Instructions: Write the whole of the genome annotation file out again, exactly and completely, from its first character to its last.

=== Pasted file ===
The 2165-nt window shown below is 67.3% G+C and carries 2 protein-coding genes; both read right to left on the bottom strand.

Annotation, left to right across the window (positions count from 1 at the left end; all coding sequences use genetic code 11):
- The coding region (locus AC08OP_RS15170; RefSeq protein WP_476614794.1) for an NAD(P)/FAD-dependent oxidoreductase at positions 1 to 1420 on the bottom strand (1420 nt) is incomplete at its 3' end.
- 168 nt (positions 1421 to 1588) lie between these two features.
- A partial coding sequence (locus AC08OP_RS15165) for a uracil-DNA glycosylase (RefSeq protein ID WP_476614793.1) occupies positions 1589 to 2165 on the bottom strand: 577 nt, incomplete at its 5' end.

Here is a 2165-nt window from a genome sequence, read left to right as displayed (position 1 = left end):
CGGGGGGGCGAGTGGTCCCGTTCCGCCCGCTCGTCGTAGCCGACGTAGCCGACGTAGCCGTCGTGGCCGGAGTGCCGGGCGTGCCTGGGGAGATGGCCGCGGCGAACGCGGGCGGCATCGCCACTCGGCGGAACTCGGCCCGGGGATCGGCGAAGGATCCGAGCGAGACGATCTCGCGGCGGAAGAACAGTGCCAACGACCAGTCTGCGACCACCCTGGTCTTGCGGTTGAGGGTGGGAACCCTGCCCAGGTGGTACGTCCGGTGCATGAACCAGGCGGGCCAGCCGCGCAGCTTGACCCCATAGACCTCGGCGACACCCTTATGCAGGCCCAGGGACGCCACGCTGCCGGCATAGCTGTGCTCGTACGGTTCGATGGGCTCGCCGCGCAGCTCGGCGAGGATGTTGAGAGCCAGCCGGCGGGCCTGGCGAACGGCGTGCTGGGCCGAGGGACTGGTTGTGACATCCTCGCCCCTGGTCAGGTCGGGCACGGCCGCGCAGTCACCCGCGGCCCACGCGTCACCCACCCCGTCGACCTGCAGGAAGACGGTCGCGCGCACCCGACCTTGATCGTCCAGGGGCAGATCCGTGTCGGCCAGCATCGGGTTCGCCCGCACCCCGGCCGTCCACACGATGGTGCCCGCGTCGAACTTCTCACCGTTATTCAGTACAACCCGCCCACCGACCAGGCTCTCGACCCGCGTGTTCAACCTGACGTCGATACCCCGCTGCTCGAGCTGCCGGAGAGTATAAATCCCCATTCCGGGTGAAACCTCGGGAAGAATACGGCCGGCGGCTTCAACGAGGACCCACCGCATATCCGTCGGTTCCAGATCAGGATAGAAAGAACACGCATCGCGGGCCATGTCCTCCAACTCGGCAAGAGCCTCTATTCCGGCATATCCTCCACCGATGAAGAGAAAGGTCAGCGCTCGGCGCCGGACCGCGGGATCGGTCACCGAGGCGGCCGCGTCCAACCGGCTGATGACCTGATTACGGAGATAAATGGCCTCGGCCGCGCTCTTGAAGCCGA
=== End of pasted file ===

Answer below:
The 2165-nt window shown below is 67.3% G+C and carries 2 protein-coding genes; both read right to left on the bottom strand.

Annotation, left to right across the window (positions count from 1 at the left end; all coding sequences use genetic code 11):
- The coding region (locus AC08OP_RS15170; RefSeq protein WP_476614794.1) for an NAD(P)/FAD-dependent oxidoreductase at positions 1 to 1420 on the bottom strand (1420 nt) is incomplete at its 3' end.
- 168 nt (positions 1421 to 1588) lie between these two features.
- A partial coding sequence (locus AC08OP_RS15165) for a uracil-DNA glycosylase (RefSeq protein ID WP_476614793.1) occupies positions 1589 to 2165 on the bottom strand: 577 nt, incomplete at its 5' end.

Here is a 2165-nt window from a genome sequence, read left to right as displayed (position 1 = left end):
CGGGGGGGCGAGTGGTCCCGTTCCGCCCGCTCGTCGTAGCCGACGTAGCCGACGTAGCCGTCGTGGCCGGAGTGCCGGGCGTGCCTGGGGAGATGGCCGCGGCGAACGCGGGCGGCATCGCCACTCGGCGGAACTCGGCCCGGGGATCGGCGAAGGATCCGAGCGAGACGATCTCGCGGCGGAAGAACAGTGCCAACGACCAGTCTGCGACCACCCTGGTCTTGCGGTTGAGGGTGGGAACCCTGCCCAGGTGGTACGTCCGGTGCATGAACCAGGCGGGCCAGCCGCGCAGCTTGACCCCATAGACCTCGGCGACACCCTTATGCAGGCCCAGGGACGCCACGCTGCCGGCATAGCTGTGCTCGTACGGTTCGATGGGCTCGCCGCGCAGCTCGGCGAGGATGTTGAGAGCCAGCCGGCGGGCCTGGCGAACGGCGTGCTGGGCCGAGGGACTGGTTGTGACATCCTCGCCCCTGGTCAGGTCGGGCACGGCCGCGCAGTCACCCGCGGCCCACGCGTCACCCACCCCGTCGACCTGCAGGAAGACGGTCGCGCGCACCCGACCTTGATCGTCCAGGGGCAGATCCGTGTCGGCCAGCATCGGGTTCGCCCGCACCCCGGCCGTCCACACGATGGTGCCCGCGTCGAACTTCTCACCGTTATTCAGTACAACCCGCCCACCGACCAGGCTCTCGACCCGCGTGTTCAACCTGACGTCGATACCCCGCTGCTCGAGCTGCCGGAGAGTATAAATCCCCATTCCGGGTGAAACCTCGGGAAGAATACGGCCGGCGGCTTCAACGAGGACCCACCGCATATCCGTCGGTTCCAGATCAGGATAGAAAGAACACGCATCGCGGGCCATGTCCTCCAACTCGGCAAGAGCCTCTATTCCGGCATATCCTCCACCGATGAAGAGAAAGGTCAGCGCTCGGCGCCGGACCGCGGGATCGGTCACCGAGGCGGCCGCGTCCAACCGGCTGATGACCTGATTACGGAGATAAATGGCCTCGGCCGCGCTCTTGAAGCCGA